Recovering MySQL with corrupted InnoDB files

ShareShare on Facebook0Share on Google+0Tweet about this on TwitterShare on LinkedIn0Buffer this pageEmail this to someone

InnoDB on MySQL server was corrupted. And it could be solved by removing database files and reload SQL data.

Steps to recover MySQL with corrupted InnoDB files

  1. Stop MySQL server
  2. Backup InnoDB files (i.e. ib*), I suggests backup whole /var/lib/mysql directory.
  3. Adding innodb_force_recovery = 4 to [mysqld] section at MySQL server config file (eg. /etc/mysql/mysql.conf.d/mysqld.cnf in Ubuntu 16.04)
  4. Start MySQL server.
  5. Export all data: # mysqldump -A > mysqldump-A-`date +%s`.sql
  6. Finding databases stored in InnoDB with SQL: SELECT table_schema FROM INFORMATION_SCHEMA.TABLES WHERE engine = ‘innodb’ group by table_schema;
  7. Drop all databases stored in InnoDB. If any database in InnoDB could be dropped (eg. lost connection to server), you need to remove all files at /var/lib/mysql directory according to next section.
  8. Stop MySQL server.
  9. Remove InnoDB files (i.e. ib*).
  10. Remove innodb_force_recovery line from MySQL server config file.
  11. Start MySQL database for normal operation, new InnoDB files should be created. Let’s check whether it is in normal operation.
  12. Restore databases: # mysql -p < mysqldump-A-nnnnnn.sql

Removing ALL database files to recover MySQL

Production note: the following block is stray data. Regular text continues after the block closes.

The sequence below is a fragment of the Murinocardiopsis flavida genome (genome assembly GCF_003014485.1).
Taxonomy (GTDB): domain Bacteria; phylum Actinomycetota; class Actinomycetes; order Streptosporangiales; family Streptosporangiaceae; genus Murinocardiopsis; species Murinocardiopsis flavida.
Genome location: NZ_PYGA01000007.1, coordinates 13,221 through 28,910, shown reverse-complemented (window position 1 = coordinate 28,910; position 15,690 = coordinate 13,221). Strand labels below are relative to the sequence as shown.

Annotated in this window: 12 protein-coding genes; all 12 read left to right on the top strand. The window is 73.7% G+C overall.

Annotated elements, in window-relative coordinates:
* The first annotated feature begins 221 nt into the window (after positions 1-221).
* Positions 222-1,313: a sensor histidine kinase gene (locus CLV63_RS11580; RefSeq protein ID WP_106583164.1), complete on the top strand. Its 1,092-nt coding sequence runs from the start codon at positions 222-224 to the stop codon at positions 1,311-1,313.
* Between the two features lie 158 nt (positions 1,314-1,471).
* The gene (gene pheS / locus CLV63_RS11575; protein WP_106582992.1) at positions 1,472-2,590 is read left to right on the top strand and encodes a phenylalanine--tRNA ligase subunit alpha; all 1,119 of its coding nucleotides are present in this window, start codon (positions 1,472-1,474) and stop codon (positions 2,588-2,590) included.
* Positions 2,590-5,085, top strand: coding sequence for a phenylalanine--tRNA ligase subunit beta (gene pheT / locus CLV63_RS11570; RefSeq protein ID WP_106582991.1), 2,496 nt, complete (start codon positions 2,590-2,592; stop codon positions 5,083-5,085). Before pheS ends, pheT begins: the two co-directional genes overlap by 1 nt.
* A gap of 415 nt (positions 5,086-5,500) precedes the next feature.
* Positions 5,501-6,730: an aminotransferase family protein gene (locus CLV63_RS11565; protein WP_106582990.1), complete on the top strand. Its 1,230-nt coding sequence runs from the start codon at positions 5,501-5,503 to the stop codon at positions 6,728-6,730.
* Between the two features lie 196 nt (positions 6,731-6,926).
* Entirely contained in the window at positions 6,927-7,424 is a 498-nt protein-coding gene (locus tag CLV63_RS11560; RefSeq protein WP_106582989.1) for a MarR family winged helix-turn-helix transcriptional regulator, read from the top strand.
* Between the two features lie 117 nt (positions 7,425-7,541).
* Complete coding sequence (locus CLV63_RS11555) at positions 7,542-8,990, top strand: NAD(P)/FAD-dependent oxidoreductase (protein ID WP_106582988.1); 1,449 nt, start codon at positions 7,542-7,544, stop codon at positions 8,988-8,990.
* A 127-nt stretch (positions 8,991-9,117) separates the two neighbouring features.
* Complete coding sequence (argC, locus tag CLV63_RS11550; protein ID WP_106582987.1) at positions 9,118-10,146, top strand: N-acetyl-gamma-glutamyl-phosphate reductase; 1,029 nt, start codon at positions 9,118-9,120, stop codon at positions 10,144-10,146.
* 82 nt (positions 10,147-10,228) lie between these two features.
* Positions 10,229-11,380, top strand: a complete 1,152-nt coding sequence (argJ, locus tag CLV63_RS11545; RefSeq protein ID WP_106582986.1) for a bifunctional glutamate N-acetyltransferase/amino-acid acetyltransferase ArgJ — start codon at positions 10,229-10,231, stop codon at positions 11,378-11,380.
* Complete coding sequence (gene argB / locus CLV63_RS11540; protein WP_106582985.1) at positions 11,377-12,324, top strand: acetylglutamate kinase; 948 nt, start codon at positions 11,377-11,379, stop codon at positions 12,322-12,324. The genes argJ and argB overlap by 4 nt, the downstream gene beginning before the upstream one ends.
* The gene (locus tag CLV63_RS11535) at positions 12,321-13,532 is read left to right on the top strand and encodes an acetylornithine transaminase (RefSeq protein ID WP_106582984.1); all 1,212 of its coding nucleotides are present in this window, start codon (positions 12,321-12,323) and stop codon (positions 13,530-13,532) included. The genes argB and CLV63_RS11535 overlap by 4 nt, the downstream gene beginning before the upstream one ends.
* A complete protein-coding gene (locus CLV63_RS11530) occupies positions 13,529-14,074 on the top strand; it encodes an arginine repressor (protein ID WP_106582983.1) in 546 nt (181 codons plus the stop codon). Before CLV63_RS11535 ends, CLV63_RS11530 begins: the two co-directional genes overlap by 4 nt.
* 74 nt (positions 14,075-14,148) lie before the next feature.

1. Ensure that you have all backup data and backup copy of database files from /var/lib/mysql.
    1. Backup all database: # mysqldump -A > mysqldump-A-`date +%s`.sql
  2. Stop MySQL server.
  3. Remove all files in /var/lib/mysql
  4. Re-initialize inital database files for MySQL, new unknown random password will be generated for root user account in MySQL, therefore I prepared a
    1. Create /tmp/chmysqlpass SQL file:
      1. ALTER USER ‘root’@’localhost’ IDENTIFIED BY ‘sammy.hk’;
        flush privileges;
    2. Re-initialize inital database files: # mysqld –initialize
    3. Stop running MySQL server manually using: killall -9 mysqld
    4. Use initial SQL file to change password at startup# mysqld –init-file=/tmp/chmysqlpass
    5. Try to use mysql client to login with new password (example password: sammy.hk)
    6. Stop running MySQL server manually using: killall -9 mysqld
  5. Start MySQL database for normal operation.
  6. Restore databases: # mysql -p < mysqldump-A-nnnnnn.sql

Reference

  1. https://chepri.com/blog/mysql-innodb-corruption-and-recovery/
  2. https://dev.mysql.com/doc/refman/5.7/en/forcing-innodb-recovery.html
ShareShare on Facebook0Share on Google+0Tweet about this on TwitterShare on LinkedIn0Buffer this pageEmail this to someone

Comments

Related posts

Leave a Reply

Your email address will not be published. Required fields are marked *

*